Daily entries from the 17th century London diary
Tonyel has posted 30 annotations/comments since 11 March 2013.
The most recent…
About Tuesday 4 December 1660
For UK listeners, a new series of extracts from the diary starts next week on BBC Radio 4.Unfortunately, judging by the trailer, the readings are in a quiet, rather dull voice. My mental image of Sam's speech is that it would be lively and amusing as befits a man who was obviously very popular and sociable.
About Tuesday 27 November 1660
MarkS, I don't disagree about the relevance of religion in the 17thC. However, I was merely using the line about the meek as a familiar cliché in the 21stC. Just because David was not a Christian doesn't make it irrelevant - although it's getting less and less amusing.Perhaps we should not take up any more annotation space on this.
Thanks Mark, but perhaps I should have made it clearer that this was a mild joke. I don't take any sort of superstition very seriously.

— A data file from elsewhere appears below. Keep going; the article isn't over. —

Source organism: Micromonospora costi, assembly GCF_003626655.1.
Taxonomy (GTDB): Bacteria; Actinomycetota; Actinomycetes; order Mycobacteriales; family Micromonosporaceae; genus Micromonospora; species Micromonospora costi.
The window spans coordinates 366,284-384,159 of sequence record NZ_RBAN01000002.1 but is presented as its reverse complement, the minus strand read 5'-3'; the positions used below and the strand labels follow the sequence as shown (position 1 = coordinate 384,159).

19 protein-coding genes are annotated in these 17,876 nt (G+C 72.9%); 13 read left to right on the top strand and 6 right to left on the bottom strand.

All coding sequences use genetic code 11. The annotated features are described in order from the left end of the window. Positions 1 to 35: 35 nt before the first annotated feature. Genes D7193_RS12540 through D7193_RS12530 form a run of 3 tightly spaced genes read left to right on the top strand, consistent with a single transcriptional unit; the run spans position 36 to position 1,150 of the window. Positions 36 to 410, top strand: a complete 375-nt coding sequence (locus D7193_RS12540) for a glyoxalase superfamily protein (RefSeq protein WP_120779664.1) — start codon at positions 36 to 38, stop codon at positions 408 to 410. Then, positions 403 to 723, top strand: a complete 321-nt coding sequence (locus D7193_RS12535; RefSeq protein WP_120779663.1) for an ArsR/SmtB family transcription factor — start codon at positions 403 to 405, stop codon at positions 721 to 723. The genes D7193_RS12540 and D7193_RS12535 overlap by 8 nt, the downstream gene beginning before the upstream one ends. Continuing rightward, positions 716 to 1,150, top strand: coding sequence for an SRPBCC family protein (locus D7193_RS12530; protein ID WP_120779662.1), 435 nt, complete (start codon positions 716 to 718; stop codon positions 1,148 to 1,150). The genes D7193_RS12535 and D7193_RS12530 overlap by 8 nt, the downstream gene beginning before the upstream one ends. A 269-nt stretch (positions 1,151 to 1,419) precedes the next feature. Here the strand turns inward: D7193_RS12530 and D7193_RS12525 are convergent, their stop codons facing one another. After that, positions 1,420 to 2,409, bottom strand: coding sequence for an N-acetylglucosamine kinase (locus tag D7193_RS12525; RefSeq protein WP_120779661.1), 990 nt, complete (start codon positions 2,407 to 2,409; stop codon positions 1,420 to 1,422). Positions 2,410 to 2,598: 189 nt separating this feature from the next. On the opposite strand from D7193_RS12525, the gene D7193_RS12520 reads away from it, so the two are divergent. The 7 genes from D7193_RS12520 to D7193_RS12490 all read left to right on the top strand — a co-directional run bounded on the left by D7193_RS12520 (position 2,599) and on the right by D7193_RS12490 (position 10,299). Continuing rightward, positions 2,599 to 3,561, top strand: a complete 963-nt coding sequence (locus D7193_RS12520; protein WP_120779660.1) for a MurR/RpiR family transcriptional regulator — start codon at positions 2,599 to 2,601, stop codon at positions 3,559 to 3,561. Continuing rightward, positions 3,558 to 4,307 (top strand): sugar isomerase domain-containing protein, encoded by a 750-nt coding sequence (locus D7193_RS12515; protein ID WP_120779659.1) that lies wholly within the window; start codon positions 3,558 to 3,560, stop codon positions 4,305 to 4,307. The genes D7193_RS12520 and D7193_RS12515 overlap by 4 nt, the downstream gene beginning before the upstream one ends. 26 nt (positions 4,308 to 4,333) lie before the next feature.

About Thursday 29 November 1660
In the afternoon Sir W. Batten and I met and did sell the ship Church for 440l.; and we asked 391l.,This sounds like an auction where the reserve price was £391 - or am I misreading something?
Excellent précis, Gerald. Whether it's Nabal or the drayman, the idea of the meek inheriting the earth has never really caught on, has it?
About Tuesday 6 November 1660
Grazing rights to some land in the Mendip hills in Somerset, UK are still auctioned annually by candle in a local pub. There was a great uproar a few years back when the candle went out almost immediately it was lit and someone got a bargain.
About Wednesday 31 October 1660
"Lady" Davis. From the later references to her, Sam was being sarcastic here - she was plain Mrs Davis but, by the sound of it, not the best neighbour to have. She certainly seems to have scared the Comptroller.
About Wednesday 3 October 1660
'she having been abroad today to buy more furniture for her house.'The entry a few days ago referred to Bess buying a bed for "her" chamber which I took to mean her separate private room. This sounds as though Sam has given her responsibility for furnishing the whole house which he now sees as her domain.
About Sunday 16 September 1660
“And is there any evil in the city and the Lord hath not done it?”
Seems a little unfair to blame God for everything - or am I missing the point?
About Thursday 6 September 1660
"his solicitor are falling out, one complaining of the other for taking too great fees, which is too true."
Some things don't change.